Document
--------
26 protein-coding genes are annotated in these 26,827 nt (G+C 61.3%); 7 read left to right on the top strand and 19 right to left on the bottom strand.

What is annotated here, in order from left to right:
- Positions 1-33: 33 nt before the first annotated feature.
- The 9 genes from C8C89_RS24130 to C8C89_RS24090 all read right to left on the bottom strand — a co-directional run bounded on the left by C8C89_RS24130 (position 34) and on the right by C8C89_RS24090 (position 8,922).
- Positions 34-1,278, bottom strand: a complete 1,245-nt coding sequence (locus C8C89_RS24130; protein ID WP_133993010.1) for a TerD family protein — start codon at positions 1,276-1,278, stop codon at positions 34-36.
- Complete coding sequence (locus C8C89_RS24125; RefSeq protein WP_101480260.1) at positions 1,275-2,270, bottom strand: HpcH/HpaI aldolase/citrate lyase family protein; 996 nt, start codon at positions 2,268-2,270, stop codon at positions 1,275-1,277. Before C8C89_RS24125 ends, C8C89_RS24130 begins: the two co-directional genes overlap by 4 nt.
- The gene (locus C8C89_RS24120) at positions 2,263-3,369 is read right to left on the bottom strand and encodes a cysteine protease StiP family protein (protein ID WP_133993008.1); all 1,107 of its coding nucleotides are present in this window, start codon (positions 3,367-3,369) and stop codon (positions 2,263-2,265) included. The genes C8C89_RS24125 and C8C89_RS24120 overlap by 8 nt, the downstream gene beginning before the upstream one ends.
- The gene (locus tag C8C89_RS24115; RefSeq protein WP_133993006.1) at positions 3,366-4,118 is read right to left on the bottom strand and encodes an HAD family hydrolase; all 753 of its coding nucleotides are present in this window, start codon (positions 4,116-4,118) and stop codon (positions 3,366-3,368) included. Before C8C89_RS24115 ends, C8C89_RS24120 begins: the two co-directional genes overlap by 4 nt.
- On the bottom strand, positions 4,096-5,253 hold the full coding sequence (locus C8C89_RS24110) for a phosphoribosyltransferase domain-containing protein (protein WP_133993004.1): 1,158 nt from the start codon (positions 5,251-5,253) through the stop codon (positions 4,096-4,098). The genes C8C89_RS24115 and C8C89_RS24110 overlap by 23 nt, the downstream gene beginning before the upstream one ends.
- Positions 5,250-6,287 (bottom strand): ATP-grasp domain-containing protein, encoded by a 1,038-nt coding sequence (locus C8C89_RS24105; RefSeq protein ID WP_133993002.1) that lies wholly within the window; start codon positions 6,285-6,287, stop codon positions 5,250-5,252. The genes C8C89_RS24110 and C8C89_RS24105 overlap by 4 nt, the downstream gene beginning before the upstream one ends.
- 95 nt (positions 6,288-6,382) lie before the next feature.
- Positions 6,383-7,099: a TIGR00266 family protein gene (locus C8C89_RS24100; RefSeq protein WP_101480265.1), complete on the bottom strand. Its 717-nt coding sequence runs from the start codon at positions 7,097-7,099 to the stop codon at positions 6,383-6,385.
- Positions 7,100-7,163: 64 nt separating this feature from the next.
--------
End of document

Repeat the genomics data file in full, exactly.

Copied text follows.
26 protein-coding genes are annotated in these 26,827 nt (G+C 61.3%); 7 read left to right on the top strand and 19 right to left on the bottom strand.

What is annotated here, in order from left to right:
- Positions 1-33: 33 nt before the first annotated feature.
- The 9 genes from C8C89_RS24130 to C8C89_RS24090 all read right to left on the bottom strand — a co-directional run bounded on the left by C8C89_RS24130 (position 34) and on the right by C8C89_RS24090 (position 8,922).
- Positions 34-1,278, bottom strand: a complete 1,245-nt coding sequence (locus C8C89_RS24130; protein ID WP_133993010.1) for a TerD family protein — start codon at positions 1,276-1,278, stop codon at positions 34-36.
- Complete coding sequence (locus C8C89_RS24125; RefSeq protein WP_101480260.1) at positions 1,275-2,270, bottom strand: HpcH/HpaI aldolase/citrate lyase family protein; 996 nt, start codon at positions 2,268-2,270, stop codon at positions 1,275-1,277. Before C8C89_RS24125 ends, C8C89_RS24130 begins: the two co-directional genes overlap by 4 nt.
- The gene (locus C8C89_RS24120) at positions 2,263-3,369 is read right to left on the bottom strand and encodes a cysteine protease StiP family protein (protein ID WP_133993008.1); all 1,107 of its coding nucleotides are present in this window, start codon (positions 3,367-3,369) and stop codon (positions 2,263-2,265) included. The genes C8C89_RS24125 and C8C89_RS24120 overlap by 8 nt, the downstream gene beginning before the upstream one ends.
- The gene (locus tag C8C89_RS24115; RefSeq protein WP_133993006.1) at positions 3,366-4,118 is read right to left on the bottom strand and encodes an HAD family hydrolase; all 753 of its coding nucleotides are present in this window, start codon (positions 4,116-4,118) and stop codon (positions 3,366-3,368) included. Before C8C89_RS24115 ends, C8C89_RS24120 begins: the two co-directional genes overlap by 4 nt.
- On the bottom strand, positions 4,096-5,253 hold the full coding sequence (locus C8C89_RS24110) for a phosphoribosyltransferase domain-containing protein (protein WP_133993004.1): 1,158 nt from the start codon (positions 5,251-5,253) through the stop codon (positions 4,096-4,098). The genes C8C89_RS24115 and C8C89_RS24110 overlap by 23 nt, the downstream gene beginning before the upstream one ends.
- Positions 5,250-6,287 (bottom strand): ATP-grasp domain-containing protein, encoded by a 1,038-nt coding sequence (locus C8C89_RS24105; RefSeq protein ID WP_133993002.1) that lies wholly within the window; start codon positions 6,285-6,287, stop codon positions 5,250-5,252. The genes C8C89_RS24110 and C8C89_RS24105 overlap by 4 nt, the downstream gene beginning before the upstream one ends.
- 95 nt (positions 6,288-6,382) lie before the next feature.
- Positions 6,383-7,099: a TIGR00266 family protein gene (locus C8C89_RS24100; RefSeq protein WP_101480265.1), complete on the bottom strand. Its 717-nt coding sequence runs from the start codon at positions 7,097-7,099 to the stop codon at positions 6,383-6,385.
- Positions 7,100-7,163: 64 nt separating this feature from the next.